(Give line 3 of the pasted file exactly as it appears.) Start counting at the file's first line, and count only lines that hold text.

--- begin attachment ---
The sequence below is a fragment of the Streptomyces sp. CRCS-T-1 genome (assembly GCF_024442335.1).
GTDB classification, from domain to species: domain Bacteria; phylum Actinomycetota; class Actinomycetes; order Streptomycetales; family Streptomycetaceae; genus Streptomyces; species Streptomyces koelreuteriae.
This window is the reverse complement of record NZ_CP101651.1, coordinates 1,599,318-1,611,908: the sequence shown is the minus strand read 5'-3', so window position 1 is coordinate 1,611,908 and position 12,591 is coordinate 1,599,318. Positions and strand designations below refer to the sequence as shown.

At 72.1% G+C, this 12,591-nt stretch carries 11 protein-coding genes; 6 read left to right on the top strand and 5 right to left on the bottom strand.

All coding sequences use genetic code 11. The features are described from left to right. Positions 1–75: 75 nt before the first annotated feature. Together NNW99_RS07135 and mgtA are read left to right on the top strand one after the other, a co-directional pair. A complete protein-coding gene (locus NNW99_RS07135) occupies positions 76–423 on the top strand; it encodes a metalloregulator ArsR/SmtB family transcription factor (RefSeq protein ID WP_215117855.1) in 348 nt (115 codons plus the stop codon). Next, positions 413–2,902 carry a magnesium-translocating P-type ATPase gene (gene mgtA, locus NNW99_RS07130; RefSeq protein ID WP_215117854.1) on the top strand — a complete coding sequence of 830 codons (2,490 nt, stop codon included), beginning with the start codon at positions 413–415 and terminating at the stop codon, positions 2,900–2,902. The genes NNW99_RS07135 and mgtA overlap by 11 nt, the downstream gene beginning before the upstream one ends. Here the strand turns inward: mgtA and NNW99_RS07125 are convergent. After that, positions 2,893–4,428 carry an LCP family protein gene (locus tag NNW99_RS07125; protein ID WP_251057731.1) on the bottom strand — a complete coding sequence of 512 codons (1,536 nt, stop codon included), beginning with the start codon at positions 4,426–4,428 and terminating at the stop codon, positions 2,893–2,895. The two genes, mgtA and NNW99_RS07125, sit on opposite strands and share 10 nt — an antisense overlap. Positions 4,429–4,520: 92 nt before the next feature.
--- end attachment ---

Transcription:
This window is the reverse complement of record NZ_CP101651.1, coordinates 1,599,318-1,611,908: the sequence shown is the minus strand read 5'-3', so window position 1 is coordinate 1,611,908 and position 12,591 is coordinate 1,599,318. Positions and strand designations below refer to the sequence as shown.